‘There is a great debate as to what is really real. In my (draft) book, I describe how much more there is to riding my bicycle than what I see, hear, smell, taste, and touch. If there were not, I would be lost on my bicycle without anything to orientate me. Do I have a destination? Should I turn back now? Do I own this bicycle? Do I need a passport here? Do I have a purpose here? And so on. None of these things is immediately real to me, yet all of them are vital. Therefore, we may (and may need to) speak of destination, ownership, nationality, purpose, and so on. But are they real? And what else is real?’

As you’re undoubtedly aware, Thomas, Daniel Kahneman’s 2011 groundbreaking book ‘Thinking, Fast and Slow’ has a lot to say on this subject, from autopilot, instinctual thinking to the critical thinking associated with higher-order consciousness. Both have appropriate roles in processing and reacting to information and shaping perceived reality, as the mind seamlessly switches back and forth to answer the bicyclist’s questions you pose here. Germane, I believe, to what you philosophically explore in your forthcoming book.

Thomas Scarborough said...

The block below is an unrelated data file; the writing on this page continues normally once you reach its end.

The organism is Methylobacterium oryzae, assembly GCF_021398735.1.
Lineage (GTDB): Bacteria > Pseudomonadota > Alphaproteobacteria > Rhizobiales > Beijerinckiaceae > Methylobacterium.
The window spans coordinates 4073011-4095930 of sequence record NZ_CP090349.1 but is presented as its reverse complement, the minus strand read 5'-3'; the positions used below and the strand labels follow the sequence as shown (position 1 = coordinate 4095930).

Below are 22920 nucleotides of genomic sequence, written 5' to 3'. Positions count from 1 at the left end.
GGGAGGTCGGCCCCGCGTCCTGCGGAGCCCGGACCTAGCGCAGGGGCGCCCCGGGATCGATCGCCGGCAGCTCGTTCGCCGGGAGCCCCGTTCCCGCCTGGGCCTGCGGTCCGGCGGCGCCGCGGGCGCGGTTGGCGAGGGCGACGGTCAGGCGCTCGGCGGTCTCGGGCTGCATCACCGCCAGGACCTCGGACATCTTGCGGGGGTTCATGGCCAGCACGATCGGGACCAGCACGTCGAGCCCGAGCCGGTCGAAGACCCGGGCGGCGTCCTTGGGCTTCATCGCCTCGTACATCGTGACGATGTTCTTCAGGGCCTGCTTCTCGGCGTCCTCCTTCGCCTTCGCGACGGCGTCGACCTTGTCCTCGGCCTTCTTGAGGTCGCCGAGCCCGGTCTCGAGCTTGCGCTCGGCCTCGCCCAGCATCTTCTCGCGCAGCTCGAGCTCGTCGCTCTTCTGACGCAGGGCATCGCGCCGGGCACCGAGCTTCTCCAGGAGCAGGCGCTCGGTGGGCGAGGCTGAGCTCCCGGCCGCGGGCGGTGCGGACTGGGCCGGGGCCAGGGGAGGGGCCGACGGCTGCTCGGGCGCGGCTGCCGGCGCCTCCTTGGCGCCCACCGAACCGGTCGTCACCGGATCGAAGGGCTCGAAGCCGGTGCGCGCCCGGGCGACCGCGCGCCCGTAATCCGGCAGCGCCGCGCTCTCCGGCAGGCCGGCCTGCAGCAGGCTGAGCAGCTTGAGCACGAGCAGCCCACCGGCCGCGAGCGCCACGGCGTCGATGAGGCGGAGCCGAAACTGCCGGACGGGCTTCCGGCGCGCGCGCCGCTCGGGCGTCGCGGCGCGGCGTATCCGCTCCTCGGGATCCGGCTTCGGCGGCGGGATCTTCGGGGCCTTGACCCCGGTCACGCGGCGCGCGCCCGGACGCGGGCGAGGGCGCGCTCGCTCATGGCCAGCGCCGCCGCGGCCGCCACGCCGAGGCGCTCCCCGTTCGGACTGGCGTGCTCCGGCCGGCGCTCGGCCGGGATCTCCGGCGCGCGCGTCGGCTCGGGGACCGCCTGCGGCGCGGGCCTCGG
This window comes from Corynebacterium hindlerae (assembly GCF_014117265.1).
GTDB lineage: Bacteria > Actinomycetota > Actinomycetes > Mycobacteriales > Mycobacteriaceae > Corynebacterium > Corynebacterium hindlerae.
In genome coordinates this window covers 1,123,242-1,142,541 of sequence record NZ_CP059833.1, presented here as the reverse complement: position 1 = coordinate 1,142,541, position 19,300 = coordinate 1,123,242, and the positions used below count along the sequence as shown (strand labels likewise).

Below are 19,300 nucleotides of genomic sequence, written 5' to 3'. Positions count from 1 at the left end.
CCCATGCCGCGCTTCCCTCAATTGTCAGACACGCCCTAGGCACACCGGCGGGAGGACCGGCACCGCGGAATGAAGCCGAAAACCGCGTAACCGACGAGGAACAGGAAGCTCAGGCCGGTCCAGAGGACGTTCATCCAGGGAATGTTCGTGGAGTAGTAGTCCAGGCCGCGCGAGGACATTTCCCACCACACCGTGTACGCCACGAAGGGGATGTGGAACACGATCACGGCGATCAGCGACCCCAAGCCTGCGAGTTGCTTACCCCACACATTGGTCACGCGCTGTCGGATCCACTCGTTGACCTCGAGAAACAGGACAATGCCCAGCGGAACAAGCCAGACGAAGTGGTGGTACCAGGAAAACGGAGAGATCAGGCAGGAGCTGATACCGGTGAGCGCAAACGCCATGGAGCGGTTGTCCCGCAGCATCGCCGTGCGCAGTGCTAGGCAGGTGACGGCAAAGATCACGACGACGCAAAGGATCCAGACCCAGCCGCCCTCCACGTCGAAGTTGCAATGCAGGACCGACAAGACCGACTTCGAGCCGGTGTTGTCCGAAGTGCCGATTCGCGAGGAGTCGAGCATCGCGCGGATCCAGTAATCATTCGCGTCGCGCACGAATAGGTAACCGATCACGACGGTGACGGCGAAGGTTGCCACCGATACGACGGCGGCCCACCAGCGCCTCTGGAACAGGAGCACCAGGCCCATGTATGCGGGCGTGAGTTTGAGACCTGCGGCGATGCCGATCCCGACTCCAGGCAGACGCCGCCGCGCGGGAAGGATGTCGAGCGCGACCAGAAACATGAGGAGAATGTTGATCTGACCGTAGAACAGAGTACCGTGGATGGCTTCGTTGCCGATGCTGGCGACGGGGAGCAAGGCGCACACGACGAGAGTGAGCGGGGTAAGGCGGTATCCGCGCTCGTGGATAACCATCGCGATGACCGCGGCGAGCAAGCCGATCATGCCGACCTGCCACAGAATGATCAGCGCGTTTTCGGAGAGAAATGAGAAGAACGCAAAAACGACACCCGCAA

MARTIN. In response to Martin, according to various polls most of the public believe in hell. While one can't make that a criterion for truth, I think one should be reluctant to rule out the public. I think philosophers make too light of them. My own argument has been that philosophers tend to be more tied to an 'unacknowledged metaphysics' and are thus more likely to err. As for the monotony of suburbia, this brings to mind a metaphysical point. Assuming the existence of hell, could one get used to the torments of hell, as one might get used to the monotony of suburbia? Humanly speaking, probably yes. Yet, given the supernatural context of the thought experiment, can any divine torment ever wear off?

TESSA. In response to Tessa, I tend to agree with the opinion, 'Our own unreality is the only reality we hold.' Does this make it any less of a reality, and if so, how does it do so?